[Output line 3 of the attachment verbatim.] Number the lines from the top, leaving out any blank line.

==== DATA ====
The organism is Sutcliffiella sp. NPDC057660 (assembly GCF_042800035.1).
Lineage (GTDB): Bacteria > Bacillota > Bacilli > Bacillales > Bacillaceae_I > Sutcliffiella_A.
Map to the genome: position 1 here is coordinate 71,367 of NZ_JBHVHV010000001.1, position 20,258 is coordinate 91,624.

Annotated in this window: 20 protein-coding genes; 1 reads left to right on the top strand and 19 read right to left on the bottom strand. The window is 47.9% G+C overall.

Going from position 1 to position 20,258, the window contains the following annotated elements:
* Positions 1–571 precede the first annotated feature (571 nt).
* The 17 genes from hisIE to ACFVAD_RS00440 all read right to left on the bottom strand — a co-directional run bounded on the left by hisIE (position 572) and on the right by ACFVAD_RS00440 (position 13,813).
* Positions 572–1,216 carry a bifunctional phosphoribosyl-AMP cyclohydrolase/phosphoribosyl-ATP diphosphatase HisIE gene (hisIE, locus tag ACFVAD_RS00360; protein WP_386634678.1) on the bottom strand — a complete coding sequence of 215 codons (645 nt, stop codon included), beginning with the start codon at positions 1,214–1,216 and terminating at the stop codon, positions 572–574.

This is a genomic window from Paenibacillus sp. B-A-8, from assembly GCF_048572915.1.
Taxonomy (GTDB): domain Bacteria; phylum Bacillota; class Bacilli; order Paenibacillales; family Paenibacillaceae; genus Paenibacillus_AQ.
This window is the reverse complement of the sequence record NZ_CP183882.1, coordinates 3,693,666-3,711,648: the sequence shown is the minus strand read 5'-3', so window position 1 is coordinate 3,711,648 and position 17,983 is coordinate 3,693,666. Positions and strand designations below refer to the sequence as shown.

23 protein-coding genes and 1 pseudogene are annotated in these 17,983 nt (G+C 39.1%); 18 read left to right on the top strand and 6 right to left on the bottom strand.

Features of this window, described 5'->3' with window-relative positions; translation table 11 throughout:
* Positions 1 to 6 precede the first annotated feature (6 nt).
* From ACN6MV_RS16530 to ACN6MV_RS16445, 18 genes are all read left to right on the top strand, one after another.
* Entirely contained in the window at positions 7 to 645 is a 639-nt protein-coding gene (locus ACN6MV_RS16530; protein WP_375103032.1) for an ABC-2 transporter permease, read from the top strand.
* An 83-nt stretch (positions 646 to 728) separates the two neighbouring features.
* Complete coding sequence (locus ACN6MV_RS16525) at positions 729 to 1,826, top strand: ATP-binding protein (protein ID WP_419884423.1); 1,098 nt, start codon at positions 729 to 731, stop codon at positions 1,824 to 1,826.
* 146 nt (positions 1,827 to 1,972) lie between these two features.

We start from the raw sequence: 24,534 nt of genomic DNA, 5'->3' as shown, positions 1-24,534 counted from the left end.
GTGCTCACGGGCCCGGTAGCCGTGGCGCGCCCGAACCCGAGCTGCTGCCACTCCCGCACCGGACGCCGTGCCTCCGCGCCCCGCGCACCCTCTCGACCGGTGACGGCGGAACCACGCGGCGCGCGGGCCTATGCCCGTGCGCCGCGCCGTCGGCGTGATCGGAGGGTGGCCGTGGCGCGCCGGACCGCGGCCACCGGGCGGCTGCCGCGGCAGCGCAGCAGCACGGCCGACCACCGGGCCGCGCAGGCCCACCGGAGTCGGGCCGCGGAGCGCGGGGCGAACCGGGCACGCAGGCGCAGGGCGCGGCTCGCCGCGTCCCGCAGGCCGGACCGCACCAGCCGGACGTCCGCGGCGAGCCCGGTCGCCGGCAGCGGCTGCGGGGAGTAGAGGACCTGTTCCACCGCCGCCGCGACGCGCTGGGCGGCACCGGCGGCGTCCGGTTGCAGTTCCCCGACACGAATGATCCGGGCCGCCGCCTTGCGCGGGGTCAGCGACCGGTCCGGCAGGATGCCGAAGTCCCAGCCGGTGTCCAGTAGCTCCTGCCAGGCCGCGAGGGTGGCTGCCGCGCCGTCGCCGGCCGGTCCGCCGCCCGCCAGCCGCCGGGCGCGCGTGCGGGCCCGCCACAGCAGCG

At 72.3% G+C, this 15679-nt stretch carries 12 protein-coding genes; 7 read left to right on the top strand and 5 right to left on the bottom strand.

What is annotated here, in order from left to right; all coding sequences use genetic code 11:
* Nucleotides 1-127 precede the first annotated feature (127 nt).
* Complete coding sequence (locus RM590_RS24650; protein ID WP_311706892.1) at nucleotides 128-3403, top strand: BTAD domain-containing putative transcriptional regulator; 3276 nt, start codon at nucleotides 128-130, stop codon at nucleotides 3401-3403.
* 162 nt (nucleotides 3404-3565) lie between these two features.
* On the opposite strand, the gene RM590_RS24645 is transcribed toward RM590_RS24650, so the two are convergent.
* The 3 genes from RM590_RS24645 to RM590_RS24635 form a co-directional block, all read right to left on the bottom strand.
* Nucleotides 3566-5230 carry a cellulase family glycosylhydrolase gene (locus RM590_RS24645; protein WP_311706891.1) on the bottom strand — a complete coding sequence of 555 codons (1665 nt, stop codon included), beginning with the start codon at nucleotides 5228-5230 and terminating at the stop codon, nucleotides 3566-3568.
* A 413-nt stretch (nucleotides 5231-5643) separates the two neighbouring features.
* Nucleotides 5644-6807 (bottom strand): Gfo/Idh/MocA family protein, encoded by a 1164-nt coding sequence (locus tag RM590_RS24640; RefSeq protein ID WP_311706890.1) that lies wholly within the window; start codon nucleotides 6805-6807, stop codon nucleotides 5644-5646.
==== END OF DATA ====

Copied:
Map to the genome: position 1 here is coordinate 71,367 of NZ_JBHVHV010000001.1, position 20,258 is coordinate 91,624.